Whole-body MRI and FDG-PET/CT both have been used to evaluate the initial extent of disease in multiple myeloma. German researchers noted, however, that there has been limited data about the role of the imaging modalities in post-treatment assessment.
The study, led by Christoph Weber, MD, from the University of Hamburg, analyzed 30 patients (11 women, 19 men) with an average age of 55.3 years. The patients were imaged with both PET and MRI (within one month of each scan) after stem cell transplantation at a median follow-up of 28 months.
FDG-PET/CT was acquired using a standard protocol. Whole-body MRI was acquired on a 1.5-tesla system (Achieve, Philips Healthcare, Andover, MA).
Whole-body MRI characterized bone involvement in terms of pattern, size, and contrast enhancement, while FDG-PET/CT reviewed bone involvement by pattern, size, and tracer accumulation in 10 regions of the skeleton. Extraosseous lesions also were classified.
The results showed that of the 30 patients, 22 were in complete remission, while the remaining eight patients were in partial remission. FDG-PET/CT detected a total of 10 lesions in six patients, while whole-body MRI detected a total of 97 lesions in 20 patients. In addition, 42 of the 97 contrast-enhanced lesions were detected in 11 of the 20 patients. Weber noted that the average size of the lesions was 2.2 cm.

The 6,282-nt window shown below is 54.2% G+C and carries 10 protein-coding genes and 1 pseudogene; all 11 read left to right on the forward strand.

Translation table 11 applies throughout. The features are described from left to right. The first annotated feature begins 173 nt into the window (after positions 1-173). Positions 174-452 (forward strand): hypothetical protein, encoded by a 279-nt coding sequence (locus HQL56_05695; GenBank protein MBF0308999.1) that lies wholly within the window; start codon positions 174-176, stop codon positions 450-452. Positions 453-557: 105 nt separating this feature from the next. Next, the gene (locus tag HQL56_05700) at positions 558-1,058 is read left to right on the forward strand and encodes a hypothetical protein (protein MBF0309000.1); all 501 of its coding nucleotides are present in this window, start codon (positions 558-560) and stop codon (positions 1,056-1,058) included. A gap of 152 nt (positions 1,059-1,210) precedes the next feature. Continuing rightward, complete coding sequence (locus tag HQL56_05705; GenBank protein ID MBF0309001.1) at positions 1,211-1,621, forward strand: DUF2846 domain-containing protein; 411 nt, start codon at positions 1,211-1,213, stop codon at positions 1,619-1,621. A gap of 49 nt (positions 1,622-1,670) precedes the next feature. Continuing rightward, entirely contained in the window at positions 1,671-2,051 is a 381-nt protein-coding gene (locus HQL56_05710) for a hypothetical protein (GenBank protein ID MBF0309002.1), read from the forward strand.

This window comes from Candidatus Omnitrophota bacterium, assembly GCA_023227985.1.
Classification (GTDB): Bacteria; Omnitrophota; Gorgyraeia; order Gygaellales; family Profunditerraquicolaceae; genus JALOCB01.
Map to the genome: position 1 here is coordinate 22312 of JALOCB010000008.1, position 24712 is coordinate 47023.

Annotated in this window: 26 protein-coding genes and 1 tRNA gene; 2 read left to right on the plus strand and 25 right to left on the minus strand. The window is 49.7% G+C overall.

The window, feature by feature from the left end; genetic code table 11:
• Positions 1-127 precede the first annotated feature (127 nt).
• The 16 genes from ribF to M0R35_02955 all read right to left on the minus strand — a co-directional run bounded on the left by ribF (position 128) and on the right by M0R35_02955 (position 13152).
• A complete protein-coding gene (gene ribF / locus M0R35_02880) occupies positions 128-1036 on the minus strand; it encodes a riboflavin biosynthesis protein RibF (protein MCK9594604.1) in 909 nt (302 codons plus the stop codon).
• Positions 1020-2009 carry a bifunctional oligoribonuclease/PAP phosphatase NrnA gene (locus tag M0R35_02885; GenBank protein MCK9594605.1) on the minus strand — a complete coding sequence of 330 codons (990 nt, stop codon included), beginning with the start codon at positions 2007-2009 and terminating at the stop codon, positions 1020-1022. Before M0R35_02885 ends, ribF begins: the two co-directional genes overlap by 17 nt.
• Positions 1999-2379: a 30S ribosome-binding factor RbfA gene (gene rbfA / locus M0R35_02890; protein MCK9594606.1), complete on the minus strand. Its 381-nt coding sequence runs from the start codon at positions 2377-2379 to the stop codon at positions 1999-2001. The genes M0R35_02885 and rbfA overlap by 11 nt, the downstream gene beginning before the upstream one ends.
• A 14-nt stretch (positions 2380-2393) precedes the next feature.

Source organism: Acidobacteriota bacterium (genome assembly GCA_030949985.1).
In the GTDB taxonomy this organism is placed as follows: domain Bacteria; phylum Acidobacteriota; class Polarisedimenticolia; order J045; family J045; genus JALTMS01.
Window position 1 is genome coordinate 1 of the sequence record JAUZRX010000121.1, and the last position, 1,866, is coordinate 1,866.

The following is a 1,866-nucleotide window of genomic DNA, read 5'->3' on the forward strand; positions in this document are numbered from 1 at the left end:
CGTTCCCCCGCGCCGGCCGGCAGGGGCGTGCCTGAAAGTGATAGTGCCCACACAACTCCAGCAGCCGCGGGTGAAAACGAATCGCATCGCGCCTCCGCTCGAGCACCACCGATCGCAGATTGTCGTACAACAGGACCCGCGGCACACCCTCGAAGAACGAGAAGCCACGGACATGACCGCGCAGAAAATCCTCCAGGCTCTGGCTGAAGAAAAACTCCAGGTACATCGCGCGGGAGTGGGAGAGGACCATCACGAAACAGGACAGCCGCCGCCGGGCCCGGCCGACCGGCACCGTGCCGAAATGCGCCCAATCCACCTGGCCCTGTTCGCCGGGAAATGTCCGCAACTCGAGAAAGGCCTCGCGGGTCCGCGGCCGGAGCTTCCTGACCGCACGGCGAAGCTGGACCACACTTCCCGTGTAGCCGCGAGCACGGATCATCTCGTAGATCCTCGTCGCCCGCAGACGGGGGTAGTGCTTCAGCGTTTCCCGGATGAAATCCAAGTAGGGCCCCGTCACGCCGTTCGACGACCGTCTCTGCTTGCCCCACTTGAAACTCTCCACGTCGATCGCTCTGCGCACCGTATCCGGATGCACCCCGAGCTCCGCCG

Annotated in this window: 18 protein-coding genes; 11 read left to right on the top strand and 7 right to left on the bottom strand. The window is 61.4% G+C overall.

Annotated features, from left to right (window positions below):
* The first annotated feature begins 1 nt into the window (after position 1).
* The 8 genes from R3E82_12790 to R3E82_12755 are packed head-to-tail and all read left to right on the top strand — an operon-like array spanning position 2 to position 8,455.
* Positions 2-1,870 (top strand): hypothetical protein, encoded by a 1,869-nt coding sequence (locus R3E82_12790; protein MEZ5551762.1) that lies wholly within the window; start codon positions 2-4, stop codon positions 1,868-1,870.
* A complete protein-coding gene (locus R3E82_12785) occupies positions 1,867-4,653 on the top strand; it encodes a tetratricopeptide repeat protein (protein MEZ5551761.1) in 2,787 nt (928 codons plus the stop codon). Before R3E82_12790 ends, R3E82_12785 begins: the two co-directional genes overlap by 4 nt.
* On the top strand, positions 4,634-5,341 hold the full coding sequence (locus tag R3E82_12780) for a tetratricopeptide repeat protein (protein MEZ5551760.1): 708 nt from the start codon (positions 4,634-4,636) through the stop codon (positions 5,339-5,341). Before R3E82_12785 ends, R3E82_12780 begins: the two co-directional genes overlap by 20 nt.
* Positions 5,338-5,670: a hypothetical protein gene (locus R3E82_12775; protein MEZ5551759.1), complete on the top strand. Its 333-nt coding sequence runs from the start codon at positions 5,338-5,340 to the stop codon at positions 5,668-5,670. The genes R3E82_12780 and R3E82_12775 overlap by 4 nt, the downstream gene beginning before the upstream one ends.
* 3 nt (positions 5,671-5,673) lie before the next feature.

"Overall, between FDG-PET/CT and whole-body MRI, we found concordant results in five of 102 bone lesions assignable to the multiple myeloma," Weber added.
On a per-patient basis, FDG-PET/CT had a sensitivity of 50%, compared with whole-body MRI's sensitivity of 88%. FDG-PET/CT achieved specificity of 91%, compared with 41% for whole-body MRI.
In addition, positive predictive value for FDG-PET/CT was 67%, compared with 35% for whole-body MRI. FDG-PET/CT achieved a negative predictive value of 83%, compared with 90% for whole-body MRI.
FDG-PET/CT and whole-body MRI can contribute to a more comprehensive evaluation of multiple myeloma patients after stem cell transplantation, Weber and colleagues concluded. Both modalities add information about the extent and activity of disease, with FDG-PET/CT better able to detect disease activity.
"In treated patients, the positive predictive value of MRI was disappointingly low," Weber added. "FDG-PET/CT, despite its limited capacity in detecting lesions in the post-treatment setting, might be more suitable for the response detection of bone involvement than MRI."
"Nevertheless," he continued, "showing all these lesions, whole-body MRI may be an additional predictive marker for long-term follow-up after stem cell transplantation."
By Wayne Forrest
AuntMinnie.com staff writer
November 28, 2010
Whole-body MRI helps predict course of asymptomatic myeloma, March 18, 2010
Contrast MRI helps guide stem cell therapy for myeloma, February 11, 2010
New progress in multiple myeloma treatment; MDCT has edge in detection, June 18, 2007
No survival benefit of high-dose therapy in multiple myeloma, January 5, 2006
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